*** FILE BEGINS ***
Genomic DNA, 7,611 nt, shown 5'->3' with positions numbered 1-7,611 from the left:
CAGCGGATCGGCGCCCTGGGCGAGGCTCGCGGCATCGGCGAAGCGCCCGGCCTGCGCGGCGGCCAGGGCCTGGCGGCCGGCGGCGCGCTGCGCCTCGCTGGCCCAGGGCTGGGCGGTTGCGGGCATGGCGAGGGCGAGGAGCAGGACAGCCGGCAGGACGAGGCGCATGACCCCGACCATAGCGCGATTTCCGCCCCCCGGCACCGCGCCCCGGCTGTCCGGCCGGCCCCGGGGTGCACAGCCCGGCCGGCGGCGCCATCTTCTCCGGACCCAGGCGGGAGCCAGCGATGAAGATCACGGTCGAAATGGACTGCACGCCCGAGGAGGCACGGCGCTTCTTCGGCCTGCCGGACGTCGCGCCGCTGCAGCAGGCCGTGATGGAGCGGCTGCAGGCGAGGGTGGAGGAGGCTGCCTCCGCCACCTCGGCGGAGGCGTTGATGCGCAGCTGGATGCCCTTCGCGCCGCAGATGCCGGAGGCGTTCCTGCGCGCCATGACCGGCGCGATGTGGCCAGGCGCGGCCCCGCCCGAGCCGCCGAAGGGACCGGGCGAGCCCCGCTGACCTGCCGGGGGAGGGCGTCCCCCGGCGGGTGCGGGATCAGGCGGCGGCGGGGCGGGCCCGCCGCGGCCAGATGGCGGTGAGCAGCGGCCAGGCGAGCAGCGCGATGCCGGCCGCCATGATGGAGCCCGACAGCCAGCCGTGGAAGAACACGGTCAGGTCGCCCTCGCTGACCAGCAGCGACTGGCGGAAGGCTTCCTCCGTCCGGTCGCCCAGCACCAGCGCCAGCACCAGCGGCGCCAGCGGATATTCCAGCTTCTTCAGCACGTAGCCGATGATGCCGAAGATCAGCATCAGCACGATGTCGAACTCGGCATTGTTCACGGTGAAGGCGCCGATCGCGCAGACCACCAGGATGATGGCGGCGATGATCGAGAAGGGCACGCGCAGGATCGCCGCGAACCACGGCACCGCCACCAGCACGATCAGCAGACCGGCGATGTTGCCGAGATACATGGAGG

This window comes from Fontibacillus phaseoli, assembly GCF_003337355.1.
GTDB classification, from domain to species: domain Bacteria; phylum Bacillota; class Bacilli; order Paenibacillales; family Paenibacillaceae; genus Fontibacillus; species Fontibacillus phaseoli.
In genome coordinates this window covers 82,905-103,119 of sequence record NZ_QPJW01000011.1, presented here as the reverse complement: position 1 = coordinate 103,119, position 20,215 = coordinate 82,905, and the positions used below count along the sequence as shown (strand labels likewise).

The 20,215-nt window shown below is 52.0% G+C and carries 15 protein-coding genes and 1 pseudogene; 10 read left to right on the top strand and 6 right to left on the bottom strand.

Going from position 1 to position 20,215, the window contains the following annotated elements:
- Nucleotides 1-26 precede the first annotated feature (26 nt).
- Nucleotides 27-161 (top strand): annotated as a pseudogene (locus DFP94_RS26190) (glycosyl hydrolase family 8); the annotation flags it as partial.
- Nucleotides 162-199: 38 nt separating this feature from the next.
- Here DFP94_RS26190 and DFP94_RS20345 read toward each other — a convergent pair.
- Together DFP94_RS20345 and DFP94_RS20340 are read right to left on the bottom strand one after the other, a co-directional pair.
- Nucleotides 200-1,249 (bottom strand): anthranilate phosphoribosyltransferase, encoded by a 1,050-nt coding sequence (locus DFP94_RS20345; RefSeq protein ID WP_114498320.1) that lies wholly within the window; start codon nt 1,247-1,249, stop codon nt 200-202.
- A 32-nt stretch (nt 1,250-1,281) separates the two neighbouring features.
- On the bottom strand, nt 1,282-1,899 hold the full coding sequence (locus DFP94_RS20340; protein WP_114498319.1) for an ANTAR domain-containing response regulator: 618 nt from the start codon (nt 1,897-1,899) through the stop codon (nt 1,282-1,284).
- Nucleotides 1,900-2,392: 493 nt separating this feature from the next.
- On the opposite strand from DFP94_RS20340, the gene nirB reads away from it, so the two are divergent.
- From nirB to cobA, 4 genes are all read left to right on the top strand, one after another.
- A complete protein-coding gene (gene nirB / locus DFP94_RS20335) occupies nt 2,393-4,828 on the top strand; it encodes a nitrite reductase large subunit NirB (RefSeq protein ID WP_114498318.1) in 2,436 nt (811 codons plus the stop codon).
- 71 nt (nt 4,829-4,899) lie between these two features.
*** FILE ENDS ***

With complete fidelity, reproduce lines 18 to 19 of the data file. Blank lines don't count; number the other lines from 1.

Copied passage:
- From nirB to cobA, 4 genes are all read left to right on the top strand, one after another.
- A complete protein-coding gene (gene nirB / locus DFP94_RS20335) occupies nt 2,393-4,828 on the top strand; it encodes a nitrite reductase large subunit NirB (RefSeq protein ID WP_114498318.1) in 2,436 nt (811 codons plus the stop codon).